37. The circumstances, according to Mr. Kane which should be taken into consideration are that the State Transport canteen or the sweet-meat shop belongs to the father of the accused, who was original accused No. 2, as the father was away in home town in Kanara District the accused as the son was in charge of the shop only for a fortnight or so. He was otherwise serving in another hotel at Satara. He is a young man just about twenty-one and was recently married before the offence was registered. In the circumstances, if material in the shop was availably for the purpose of preparation of Bundi Ladu, the accused might not have consciously handed over au objectional colouring material. This is again the first offence of the accused. As a commutative effect it is stated that the accused may be released on probation of good conduct rather than sentence him to jail.
38. The learned Sessions Judge who took suo motu action in this case has considered all these arguments. These very points were raised before him and they have not appealed to him. He has pointed out that in the case of antisocial offences the Legislature has come out with the provisions where the normal discretion of Courts in the matter of sentence is taken away and the minimum sentence has been prescribed by the statute itself. It cannot be forgotten that the powers of revision of the Sessions Judge as also the High Court are the same. Undoubtedly he is subordinate to this Court and this Court is entitled to revise his order if there are good reasons. If the order of the learned Sessions Judge is a considered one and he has applied his mind to all the arguments raised before him and has ultimately thought that the circumstances justify the enforcement of the minimum sentence prescribed by the Legislature, we must have some better arguments for the purpose of taking a different view from him. Since the examination in a revision application in confined to the correctness, legality or propriety of finding, sentence or order or the regularity of proceeding, it must be pointed out where the Sessions Judge has gone wrong. There is no complaint or irregularity of proceedings any where. Since our earlier discussion shows that the Sessions Judge has the same power of revision as the High Court the order passed by him is certainly not illegal. The only question may be of propriety or correctness. So far as correctness is concerned, since minimum sentence has been laid down by the Prevention of Food Adulteration Act it is difficult to doubt correctness. The only question that remains is, of propriety. In the matter of consideration of propriety it is the primary discretion of the Court that imposes the sentence. Unless it is found that the discretion is improperly exercised the consideration of impropriety thereof also does not arise. The learned Sessions Judge has pointed out that technically the accused may not be the owner of the shop, but he is the son of the proprietor and though employed else where is in the same trade. It was more than a fortnight that his father was away. If the colouring material is of an objectionable type simply because the bright colour of the article attracts the customers, it was improper to have utilised that colouring material at the risk of the health of the consuming public.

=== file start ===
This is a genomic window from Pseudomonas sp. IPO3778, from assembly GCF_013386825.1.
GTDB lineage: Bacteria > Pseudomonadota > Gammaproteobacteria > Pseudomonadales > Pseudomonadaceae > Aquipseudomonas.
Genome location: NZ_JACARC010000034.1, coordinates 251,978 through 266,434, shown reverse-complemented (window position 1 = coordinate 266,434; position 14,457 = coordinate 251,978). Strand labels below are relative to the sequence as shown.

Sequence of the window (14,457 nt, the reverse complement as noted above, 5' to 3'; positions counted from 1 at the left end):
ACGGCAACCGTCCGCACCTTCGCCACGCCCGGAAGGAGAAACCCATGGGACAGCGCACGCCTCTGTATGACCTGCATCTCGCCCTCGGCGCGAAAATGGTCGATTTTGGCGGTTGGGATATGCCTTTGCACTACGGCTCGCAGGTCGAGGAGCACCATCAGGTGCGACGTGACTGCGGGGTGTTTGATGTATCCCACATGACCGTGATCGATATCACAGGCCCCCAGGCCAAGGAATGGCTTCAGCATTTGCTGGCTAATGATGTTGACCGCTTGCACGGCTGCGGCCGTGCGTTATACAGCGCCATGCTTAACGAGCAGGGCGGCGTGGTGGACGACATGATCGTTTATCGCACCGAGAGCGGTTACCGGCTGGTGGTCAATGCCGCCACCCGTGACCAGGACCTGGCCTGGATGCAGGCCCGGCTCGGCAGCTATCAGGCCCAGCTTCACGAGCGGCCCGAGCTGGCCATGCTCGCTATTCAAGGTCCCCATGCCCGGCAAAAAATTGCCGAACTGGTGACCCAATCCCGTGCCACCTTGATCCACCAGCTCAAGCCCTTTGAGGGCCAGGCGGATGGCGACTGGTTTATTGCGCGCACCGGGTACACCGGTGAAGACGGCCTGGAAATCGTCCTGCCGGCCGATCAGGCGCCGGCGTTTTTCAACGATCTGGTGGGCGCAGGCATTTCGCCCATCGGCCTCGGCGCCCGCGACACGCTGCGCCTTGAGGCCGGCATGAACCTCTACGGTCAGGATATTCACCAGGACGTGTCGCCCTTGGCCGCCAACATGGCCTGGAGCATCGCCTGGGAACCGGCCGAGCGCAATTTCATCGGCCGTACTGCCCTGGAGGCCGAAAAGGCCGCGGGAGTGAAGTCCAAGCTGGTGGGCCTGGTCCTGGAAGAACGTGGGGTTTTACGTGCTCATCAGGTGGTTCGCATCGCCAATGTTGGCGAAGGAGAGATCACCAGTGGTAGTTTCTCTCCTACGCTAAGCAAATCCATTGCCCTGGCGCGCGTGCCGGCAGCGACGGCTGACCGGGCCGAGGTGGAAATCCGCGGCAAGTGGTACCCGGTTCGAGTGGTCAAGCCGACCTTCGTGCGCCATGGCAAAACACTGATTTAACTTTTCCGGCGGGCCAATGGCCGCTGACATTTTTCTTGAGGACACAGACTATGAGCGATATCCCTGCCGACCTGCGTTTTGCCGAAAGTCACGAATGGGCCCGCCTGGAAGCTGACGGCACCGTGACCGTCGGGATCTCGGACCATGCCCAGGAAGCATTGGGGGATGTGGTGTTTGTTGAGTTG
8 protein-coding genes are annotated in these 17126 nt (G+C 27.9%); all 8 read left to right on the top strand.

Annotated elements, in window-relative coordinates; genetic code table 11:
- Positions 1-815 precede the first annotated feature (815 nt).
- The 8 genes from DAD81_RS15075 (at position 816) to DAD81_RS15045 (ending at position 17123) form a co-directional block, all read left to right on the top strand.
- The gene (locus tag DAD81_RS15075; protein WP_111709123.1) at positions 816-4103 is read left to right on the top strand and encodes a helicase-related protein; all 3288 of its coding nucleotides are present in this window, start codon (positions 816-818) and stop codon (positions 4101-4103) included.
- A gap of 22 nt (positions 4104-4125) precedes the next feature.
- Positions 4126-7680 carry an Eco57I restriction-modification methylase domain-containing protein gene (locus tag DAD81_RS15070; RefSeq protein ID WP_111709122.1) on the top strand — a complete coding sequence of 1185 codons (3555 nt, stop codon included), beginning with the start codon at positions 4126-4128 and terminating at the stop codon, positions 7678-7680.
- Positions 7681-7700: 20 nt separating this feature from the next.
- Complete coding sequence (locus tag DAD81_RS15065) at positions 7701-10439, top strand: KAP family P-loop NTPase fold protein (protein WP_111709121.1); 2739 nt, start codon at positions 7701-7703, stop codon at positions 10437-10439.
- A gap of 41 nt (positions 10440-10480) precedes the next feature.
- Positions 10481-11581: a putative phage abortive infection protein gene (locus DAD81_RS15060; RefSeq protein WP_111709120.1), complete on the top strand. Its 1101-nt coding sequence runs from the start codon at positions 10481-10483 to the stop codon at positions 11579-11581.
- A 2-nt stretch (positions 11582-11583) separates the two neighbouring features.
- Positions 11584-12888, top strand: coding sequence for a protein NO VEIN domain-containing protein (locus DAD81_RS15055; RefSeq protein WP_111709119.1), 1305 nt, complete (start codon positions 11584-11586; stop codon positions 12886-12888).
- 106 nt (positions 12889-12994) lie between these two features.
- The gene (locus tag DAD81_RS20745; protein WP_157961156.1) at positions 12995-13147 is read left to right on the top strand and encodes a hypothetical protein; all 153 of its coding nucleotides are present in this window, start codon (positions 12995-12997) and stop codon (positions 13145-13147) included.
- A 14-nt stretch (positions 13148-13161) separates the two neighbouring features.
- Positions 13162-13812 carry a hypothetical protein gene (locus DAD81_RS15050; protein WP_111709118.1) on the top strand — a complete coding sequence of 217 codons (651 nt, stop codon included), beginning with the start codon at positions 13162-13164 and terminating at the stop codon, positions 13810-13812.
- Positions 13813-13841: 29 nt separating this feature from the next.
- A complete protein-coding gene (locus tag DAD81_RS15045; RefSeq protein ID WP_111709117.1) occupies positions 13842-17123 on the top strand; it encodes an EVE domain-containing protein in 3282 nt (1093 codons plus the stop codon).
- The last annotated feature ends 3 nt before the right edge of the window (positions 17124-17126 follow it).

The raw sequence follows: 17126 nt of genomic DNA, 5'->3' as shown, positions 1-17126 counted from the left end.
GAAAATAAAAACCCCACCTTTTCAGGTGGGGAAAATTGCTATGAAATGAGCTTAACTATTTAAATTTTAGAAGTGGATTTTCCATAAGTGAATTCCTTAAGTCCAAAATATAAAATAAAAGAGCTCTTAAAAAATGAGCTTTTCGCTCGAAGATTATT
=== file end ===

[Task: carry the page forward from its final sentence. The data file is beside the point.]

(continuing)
39. Having considered all these circumstances and also taking into consideration the age of the accused, the Sessions Judge thought it fit to award the minimum sentence. In the facts and circumstances of the ease, which have been already considered by the Sessions Judge, we do not think that we should interfere with the exercise of the revisional powers by the Sessions Judge and more particularly with the discretion in the matter of sentence. We therefore decline to interfere with the order passed by the learned Sessions Judge. Revision application thus fails and stands dismissed. The accused will surrender to his bail. Rule discharged.